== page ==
'After you.' 'No, I insist; after you.'

Doing my homework for this weekend's Grand Prix in Abu Dhabi, I came across an interesting clip from coverage of last year's race.

Sebastian Vettel was on pole (his tenth of 2010) with Lewis Hamilton on the left-hand side of the front row. Both drivers made good starts and Hamilton took a serious look down the inside for the first corner, a left-hander. Vettel, meanwhile, was showing no sign of giving way even though the Red Bull driver, in championship terms, had more to lose.

Viewed from on board Hamilton's McLaren, the situation looked remarkably like two weeks ago in India as Hamilton took a run at Felipe Massa going into a left-hander. In each case, the leading driver took his line - and stuck to it. The difference was that Hamilton backed out of it in Abu Dhabi to the extent of locking his left-front and getting up on the kerb. In India? We all know the result as these two played out another instalment of intimate synchronised scuffling.

It's been a while - well Canada, actually, when Jenson Button and Hamilton collided - since an incident has divided opinion so sharply. Within the BBC, for instance, you had Martin Brundle and David Coulthard blaming Hamilton during their TV commentary. Meanwhile, in the BBC Radio booth next door, Anthony Davidson was in 100 per cent agreement with the stewards (advised by Johnny Herbert) when they handed Massa a drive-through.

Looking at it from Hamilton's point of view, I've always believed the onus is on the guy attacking not to put himself, as Sir Jackie Stewart always says, in a vulnerable position at the mercy of the other driver. Agreed, there was plenty of room on the left and Hamilton did, at one point, get his right-front wheel beyond Massa's left-rear. But then, as BBC TV's commentary advisor and journalist Mark Hughes points out, Hamilton ran out of KERS. Massa, meanwhile, was on the racing line, had more grip and could brake later. Having done that, he turned in to the corner in the normal way.

Hamilton realised what was going on and tried, too late, to back out. I don't accept the argument that he was alongside, and the corner was therefore his. My definition of that is to have your front wheel at least halfway along your rival's sidepod. That was not the case in India.

Either way, Hamilton should have known the likely outcome given his recent and extensive history with Massa. In other words, he put himself at unnecessary risk. Or, you could say, he made a mistake as he tried to get out of it too late - and not for the first time in a season when a sense of desperation seems to have impaired his previous fine judgement.

But this is not to say that Massa is blame-free. He admits to knowing Hamilton was somewhere on his left but thought he had done enough by braking later to allow pursuit of the normal racing line. The same argument about recent history applies here too; Massa should have known that he was dealing with a fairly volatile and unpredictable rival.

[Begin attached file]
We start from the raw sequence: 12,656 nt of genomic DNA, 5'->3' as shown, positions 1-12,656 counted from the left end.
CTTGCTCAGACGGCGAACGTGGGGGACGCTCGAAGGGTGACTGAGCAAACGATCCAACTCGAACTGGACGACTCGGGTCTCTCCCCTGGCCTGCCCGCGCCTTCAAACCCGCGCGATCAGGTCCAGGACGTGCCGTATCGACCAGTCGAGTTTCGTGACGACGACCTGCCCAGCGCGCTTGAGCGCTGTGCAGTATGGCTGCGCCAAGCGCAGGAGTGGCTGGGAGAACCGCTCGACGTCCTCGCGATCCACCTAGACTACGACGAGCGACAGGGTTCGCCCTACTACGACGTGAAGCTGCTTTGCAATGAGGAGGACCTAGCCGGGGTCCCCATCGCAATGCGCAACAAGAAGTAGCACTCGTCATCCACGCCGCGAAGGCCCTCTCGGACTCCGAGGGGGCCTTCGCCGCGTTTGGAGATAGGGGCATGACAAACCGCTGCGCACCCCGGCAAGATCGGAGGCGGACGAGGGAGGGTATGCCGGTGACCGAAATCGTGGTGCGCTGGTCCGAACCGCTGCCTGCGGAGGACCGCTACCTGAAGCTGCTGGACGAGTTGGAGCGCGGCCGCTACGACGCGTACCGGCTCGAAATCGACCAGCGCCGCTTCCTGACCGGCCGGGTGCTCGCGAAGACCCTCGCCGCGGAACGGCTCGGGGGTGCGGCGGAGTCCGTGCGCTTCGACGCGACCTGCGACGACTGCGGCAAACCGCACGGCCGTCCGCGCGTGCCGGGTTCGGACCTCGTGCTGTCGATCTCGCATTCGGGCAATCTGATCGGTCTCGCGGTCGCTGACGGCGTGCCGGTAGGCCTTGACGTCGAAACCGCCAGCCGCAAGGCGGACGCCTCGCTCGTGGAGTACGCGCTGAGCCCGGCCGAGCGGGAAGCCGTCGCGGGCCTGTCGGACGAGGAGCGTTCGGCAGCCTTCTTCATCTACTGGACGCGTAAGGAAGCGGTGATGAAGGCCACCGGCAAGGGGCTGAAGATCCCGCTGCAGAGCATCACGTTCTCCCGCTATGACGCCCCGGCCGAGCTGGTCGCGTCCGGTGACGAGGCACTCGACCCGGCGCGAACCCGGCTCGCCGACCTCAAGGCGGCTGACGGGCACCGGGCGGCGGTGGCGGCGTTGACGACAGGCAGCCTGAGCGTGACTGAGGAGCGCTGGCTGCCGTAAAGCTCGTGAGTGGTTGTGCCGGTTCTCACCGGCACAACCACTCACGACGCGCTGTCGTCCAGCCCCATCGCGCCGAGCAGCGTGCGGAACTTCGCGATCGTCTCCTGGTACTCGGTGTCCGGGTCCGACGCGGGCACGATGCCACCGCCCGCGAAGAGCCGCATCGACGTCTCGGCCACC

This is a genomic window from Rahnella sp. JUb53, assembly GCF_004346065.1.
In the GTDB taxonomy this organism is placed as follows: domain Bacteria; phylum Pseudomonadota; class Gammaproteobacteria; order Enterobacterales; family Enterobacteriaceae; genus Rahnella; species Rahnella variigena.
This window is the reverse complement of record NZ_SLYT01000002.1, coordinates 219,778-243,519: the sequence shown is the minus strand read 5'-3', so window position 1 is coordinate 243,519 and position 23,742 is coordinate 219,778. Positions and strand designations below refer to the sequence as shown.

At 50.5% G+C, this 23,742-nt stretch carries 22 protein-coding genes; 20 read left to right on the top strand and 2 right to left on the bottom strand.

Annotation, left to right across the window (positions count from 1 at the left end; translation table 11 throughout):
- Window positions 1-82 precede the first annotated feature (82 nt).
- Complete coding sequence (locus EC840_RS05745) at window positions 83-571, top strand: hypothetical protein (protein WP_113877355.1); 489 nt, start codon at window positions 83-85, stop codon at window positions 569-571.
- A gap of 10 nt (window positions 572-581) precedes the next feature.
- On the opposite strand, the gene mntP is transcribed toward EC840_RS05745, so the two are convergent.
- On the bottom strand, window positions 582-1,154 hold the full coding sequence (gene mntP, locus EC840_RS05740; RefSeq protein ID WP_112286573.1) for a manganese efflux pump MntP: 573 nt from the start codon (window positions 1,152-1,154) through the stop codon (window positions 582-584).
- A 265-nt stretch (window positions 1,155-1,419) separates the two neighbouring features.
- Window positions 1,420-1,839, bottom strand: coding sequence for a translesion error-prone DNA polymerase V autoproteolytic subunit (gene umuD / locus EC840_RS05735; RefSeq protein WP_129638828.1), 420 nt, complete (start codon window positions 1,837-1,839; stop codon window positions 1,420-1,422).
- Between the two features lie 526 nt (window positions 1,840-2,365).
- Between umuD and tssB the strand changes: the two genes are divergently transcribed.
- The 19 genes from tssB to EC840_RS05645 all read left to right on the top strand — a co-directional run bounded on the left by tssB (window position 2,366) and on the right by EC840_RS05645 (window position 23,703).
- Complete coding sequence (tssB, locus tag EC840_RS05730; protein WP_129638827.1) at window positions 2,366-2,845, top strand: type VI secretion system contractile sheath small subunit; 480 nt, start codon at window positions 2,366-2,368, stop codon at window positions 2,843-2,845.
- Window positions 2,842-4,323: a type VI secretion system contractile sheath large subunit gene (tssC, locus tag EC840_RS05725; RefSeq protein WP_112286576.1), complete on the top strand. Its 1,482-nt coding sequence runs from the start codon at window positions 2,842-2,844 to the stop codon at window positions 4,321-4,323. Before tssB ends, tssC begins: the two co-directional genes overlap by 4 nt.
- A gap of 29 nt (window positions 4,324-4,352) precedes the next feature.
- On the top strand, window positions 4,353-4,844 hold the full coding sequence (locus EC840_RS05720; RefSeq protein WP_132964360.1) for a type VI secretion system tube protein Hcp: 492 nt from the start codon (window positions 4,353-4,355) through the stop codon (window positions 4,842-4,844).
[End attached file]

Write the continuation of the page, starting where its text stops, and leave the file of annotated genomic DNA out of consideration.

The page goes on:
Saying that, I do not accept the argument that Massa should have effectively stood back and said: "After you, Lewis; m'dear chap." It's nonsense to suggest that drivers should start going wide just because a rival is having a sniff up the inside. How, exactly, would that be defined? A nose wing alongside a rear wheel? A front wheel alongside? The space big enough on the inside to accept the attacking car should he decide to keep coming? And how is the leading driver expected to judge that, given the hopeless vision from his mirrors and the further impediment of high cockpit sides? To suggest he should give way as a matter of course is racing political correctness gone mad.

Going back to the review of last year's Abu Dhabi GP, there is another moment when a hard-charging (and much-missed) Robert Kubica is attacking Kamui Kobayashi going into Turn 11. Having had several attempts up the inside, Kubica takes the outside (racing) line, gets ahead under braking and turns in. But - and here's the thing - he leaves Kobayashi JUST enough room to survive and avoid a collision. Much as you've seen Mark Webber and Fernando Alonso do during some if their epic confrontations.

Returning to India (and impending incidents at Yas Marina, a track where overtaking is almost impossible), I'd say Hamilton and Massa were both at fault and made misjudgements. It was a messy fight; an unnecessary racing incident - but not worthy of a penalty for either driver. This is motor racing, for goodness sake. They're adult racing drivers; let them sort it out for themselves.

Maurice Hamilton , a freelance motor sport writer and broadcaster since 1977, is the author of more than twenty books and contributes to websites and magazines worldwide.

His weekly column for was Highly Commended in the 2011 Newspress New Media Awards.

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